Destiny’s Child Singer Michelle Williams Talks Self-Care During The Pandemic And Dealing With Haters

Gospel recording artist and Destiny’s Child group member Michelle Williams opened up in a recent Instagram live discussion, sharing her thoughts on mental health and dealing with haters.

Williams famously embraces her wellness journey and often publicly shares her story in hopes of helping others who are dealing with similar experiences. She spoke out for the first time regarding her struggle with depression back in 2018 while appearing on Good Morning America.

The songstress was a guest for the Yeah Wellness check-in on May 4 via Instagram. The Yeah Wellness check-ins were launched by mental health advocate — and former record label executive — Shanti Das, serving as an outlet for celebrities and other high-profile personalities to do live wellness check-ins. Said stars often share strategies for coping with the COVID-19 pandemic, and other crises, with fans.

During the discussion, Shanti asked Michelle about a recent Fox Soul interview wherein the singer referenced shifting her focus away from the haters, and negativity in general, in order to focus on wellness.

Williams discussed the negative attacks she receives in relation to her involvement with Destiny’s Child, and emphasized that shifting her focus to her current purpose is a source of wellness for her. She noted that this process takes some practice.

“The soul wants affirmation and we want people to say good job I’m proud of you… but then you get ‘you suck!’ and ‘why were you in the group in the first place?’ It took practice for me to come into alignment with what my purpose is in this world and in this industry as it relates to my job.”

It’s no secret that Williams has been the target of internet insensitivity, from negative memes to mean comments. While she received a Grammy and other awards alongside Beyonce Knowles and Kelly Rowland, Williams also receives a lot of hate. During the wellness check-in, Williams discussed the broader impact social media had made on her mental health, and how the various online platforms presented a new challenge for her.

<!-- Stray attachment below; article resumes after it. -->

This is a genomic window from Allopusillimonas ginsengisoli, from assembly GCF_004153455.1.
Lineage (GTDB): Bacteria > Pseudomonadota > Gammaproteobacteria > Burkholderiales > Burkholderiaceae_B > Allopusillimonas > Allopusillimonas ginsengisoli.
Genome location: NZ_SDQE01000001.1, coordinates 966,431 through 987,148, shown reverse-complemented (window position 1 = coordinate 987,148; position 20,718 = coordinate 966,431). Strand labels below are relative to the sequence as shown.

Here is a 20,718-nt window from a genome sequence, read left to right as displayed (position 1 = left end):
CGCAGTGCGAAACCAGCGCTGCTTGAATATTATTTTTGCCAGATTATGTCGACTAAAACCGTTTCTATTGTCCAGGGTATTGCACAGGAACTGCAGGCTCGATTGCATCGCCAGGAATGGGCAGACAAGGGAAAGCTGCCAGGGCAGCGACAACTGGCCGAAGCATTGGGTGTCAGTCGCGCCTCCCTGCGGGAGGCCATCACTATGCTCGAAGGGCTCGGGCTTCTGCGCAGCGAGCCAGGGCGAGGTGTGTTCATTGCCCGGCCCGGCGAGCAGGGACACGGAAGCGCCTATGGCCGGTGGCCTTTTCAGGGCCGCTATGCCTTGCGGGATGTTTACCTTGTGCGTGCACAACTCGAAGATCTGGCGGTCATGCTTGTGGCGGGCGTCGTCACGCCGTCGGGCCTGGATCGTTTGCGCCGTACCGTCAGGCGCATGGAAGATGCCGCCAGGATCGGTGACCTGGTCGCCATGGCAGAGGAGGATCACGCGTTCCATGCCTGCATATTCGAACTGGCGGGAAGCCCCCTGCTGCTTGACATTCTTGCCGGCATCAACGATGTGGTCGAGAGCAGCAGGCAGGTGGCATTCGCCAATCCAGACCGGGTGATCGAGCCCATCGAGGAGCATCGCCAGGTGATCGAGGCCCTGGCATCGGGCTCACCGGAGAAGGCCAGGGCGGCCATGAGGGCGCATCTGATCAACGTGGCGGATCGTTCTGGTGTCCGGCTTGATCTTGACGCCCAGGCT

“Negative remarks hit different when you see it versus when you hear it,” Williams expressed.

Noting that supportive fans try to redirect her to the positive comments, Williams said she is reminded of her purpose when she gets messages from others saying how she inspires them to be open about their mental health journey.

When the topic of how Williams is coping during the pandemic arose, she said she’s “a homebody” and doesn’t particularly prefer to be around a lot of people — so she is “pretty much in heaven” given the stay-at-home order. However, she acknowledged that there is a big difference between being home because you want to be and self-isolating because “if you breathe this air you might get sick.”

Williams shared a few of her favorite self-care routines with viewers. She said she likes to soak in a tub with lavender bath bombs, light candles, and perhaps most importantly, check in with her loved ones. Taking a philosophical turn, Williams also spoke about the importance of putting oneself first before contributing to the broader world.

“I’m also reminding myself that self-care is not selfish. If something is dirty in me, I want to clean that up so I’m not putting that out onto other people. Because what’s in me will come out.”

Finally, the topic of travel — after the pandemic eases — arose.

“Greece! I’ve never been to Greece! I had a brief visit to Nigeria, but it was so rushed that I’d also like to visit Africa,” Williams said.

May is Mental Health Awareness Month, and May 5 is National Silence the Shame Day. Founded by Shanti, National Silence the Shame Day is a day to continue the conversation about mental wellness and erase the stigma associated with mental illness.